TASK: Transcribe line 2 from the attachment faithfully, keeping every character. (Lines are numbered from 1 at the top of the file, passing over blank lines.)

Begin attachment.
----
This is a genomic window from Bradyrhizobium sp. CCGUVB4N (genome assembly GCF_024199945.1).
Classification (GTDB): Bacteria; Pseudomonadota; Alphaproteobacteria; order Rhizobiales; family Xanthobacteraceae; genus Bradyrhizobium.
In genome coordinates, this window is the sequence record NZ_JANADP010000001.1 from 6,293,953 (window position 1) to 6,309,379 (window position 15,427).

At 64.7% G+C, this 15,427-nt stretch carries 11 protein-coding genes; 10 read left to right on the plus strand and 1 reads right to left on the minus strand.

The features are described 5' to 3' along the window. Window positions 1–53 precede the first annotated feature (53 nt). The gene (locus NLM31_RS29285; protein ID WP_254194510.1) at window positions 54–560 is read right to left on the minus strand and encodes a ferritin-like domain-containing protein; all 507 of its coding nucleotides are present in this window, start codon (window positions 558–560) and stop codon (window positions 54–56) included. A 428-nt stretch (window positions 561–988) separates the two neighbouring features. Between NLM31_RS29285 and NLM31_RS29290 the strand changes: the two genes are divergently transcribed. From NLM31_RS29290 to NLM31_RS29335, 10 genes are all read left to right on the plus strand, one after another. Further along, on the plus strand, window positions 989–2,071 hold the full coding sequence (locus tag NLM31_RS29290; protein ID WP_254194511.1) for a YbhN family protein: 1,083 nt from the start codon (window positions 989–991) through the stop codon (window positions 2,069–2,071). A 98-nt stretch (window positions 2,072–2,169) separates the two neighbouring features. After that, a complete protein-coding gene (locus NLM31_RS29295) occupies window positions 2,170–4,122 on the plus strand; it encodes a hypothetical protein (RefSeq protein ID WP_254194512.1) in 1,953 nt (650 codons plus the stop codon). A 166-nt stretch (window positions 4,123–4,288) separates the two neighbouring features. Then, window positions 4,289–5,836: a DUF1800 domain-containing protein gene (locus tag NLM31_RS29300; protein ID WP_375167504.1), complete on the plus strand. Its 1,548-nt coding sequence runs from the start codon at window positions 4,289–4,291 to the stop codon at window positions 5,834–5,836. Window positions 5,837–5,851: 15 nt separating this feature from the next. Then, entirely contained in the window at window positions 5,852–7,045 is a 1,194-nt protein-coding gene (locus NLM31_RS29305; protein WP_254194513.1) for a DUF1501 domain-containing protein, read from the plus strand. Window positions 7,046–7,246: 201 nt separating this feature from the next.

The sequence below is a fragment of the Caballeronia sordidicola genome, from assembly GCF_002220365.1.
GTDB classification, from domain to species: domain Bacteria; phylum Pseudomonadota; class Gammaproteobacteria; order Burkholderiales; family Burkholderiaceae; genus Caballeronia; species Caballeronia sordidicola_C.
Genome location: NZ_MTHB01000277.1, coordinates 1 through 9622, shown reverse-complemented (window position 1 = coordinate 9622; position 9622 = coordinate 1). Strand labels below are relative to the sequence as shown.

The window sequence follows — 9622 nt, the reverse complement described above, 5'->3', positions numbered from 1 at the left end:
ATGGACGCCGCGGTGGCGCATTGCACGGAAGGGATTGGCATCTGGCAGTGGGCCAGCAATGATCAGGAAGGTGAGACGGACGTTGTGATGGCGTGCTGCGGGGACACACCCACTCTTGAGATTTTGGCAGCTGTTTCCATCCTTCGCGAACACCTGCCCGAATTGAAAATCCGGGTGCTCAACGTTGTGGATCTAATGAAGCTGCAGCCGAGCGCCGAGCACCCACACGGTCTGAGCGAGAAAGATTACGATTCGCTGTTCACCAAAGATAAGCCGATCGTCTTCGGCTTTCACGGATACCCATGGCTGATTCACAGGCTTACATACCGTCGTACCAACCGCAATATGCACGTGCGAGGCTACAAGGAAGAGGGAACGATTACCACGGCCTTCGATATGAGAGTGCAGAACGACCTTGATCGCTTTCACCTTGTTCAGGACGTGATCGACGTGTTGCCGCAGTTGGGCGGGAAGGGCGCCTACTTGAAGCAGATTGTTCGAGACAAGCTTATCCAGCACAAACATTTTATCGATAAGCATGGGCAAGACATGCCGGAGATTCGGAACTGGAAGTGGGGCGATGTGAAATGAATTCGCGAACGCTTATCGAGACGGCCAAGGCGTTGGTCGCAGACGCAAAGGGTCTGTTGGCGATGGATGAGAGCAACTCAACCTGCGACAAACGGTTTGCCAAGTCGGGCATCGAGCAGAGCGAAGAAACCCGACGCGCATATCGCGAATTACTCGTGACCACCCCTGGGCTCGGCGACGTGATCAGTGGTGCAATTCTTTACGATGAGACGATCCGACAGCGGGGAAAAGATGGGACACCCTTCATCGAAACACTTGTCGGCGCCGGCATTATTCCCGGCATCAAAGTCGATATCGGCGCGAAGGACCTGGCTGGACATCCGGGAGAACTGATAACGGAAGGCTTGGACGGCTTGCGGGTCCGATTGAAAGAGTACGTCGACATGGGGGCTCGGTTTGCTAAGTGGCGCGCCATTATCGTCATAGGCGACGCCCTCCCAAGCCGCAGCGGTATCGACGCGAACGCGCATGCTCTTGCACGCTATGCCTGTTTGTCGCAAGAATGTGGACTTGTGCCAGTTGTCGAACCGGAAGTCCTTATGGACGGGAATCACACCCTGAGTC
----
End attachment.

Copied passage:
Classification (GTDB): Bacteria; Pseudomonadota; Alphaproteobacteria; order Rhizobiales; family Xanthobacteraceae; genus Bradyrhizobium.